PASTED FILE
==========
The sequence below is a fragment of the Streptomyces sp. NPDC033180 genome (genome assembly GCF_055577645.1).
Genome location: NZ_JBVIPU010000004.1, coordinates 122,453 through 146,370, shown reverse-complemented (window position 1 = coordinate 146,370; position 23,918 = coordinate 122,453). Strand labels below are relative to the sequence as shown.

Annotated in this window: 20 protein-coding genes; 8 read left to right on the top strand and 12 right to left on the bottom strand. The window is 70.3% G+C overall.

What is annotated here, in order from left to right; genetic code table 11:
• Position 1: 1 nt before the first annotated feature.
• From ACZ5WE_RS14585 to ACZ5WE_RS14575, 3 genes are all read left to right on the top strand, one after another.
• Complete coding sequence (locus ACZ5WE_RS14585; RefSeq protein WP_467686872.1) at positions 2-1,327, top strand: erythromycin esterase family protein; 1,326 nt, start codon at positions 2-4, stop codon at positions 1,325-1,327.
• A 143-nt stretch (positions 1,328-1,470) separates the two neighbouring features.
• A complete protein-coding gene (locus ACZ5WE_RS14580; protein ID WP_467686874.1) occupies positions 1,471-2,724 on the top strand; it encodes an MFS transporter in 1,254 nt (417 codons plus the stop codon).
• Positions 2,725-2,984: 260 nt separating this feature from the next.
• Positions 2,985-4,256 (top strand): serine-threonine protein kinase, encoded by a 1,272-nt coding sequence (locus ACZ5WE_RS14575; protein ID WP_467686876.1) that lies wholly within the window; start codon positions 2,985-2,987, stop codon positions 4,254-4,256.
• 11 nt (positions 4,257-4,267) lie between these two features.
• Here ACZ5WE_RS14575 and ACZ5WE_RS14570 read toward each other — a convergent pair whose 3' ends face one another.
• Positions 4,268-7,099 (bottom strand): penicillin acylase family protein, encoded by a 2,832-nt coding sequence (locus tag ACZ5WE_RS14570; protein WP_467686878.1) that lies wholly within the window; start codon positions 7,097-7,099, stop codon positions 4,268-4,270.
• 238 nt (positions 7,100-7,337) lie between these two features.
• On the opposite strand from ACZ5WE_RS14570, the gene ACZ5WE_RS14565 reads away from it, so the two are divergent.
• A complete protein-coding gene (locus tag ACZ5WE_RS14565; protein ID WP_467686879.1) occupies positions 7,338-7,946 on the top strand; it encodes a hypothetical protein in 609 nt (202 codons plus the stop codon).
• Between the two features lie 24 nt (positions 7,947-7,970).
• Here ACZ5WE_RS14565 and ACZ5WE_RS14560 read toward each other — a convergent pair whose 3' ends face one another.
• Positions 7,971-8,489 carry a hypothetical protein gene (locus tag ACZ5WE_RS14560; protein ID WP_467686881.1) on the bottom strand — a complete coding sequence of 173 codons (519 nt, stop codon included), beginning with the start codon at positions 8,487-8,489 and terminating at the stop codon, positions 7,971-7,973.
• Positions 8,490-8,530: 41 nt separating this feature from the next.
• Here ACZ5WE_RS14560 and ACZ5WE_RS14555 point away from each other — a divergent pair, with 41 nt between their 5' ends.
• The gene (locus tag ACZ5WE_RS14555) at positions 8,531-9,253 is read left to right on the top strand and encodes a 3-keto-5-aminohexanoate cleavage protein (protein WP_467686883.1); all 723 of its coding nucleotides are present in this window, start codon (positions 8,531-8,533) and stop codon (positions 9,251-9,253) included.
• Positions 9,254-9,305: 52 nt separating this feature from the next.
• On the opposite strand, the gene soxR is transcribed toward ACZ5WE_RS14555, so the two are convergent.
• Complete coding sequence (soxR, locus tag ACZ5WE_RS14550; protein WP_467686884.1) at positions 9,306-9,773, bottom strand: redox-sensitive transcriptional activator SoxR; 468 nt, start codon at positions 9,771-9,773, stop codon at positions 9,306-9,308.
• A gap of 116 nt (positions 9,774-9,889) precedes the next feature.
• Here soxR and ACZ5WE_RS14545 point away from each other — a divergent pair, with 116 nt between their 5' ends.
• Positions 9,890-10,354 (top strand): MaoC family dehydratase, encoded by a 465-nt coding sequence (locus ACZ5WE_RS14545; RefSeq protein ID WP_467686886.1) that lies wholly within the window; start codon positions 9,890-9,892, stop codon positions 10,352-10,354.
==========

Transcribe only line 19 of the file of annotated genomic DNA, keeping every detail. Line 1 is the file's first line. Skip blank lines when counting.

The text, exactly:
• Here ACZ5WE_RS14565 and ACZ5WE_RS14560 read toward each other — a convergent pair whose 3' ends face one another.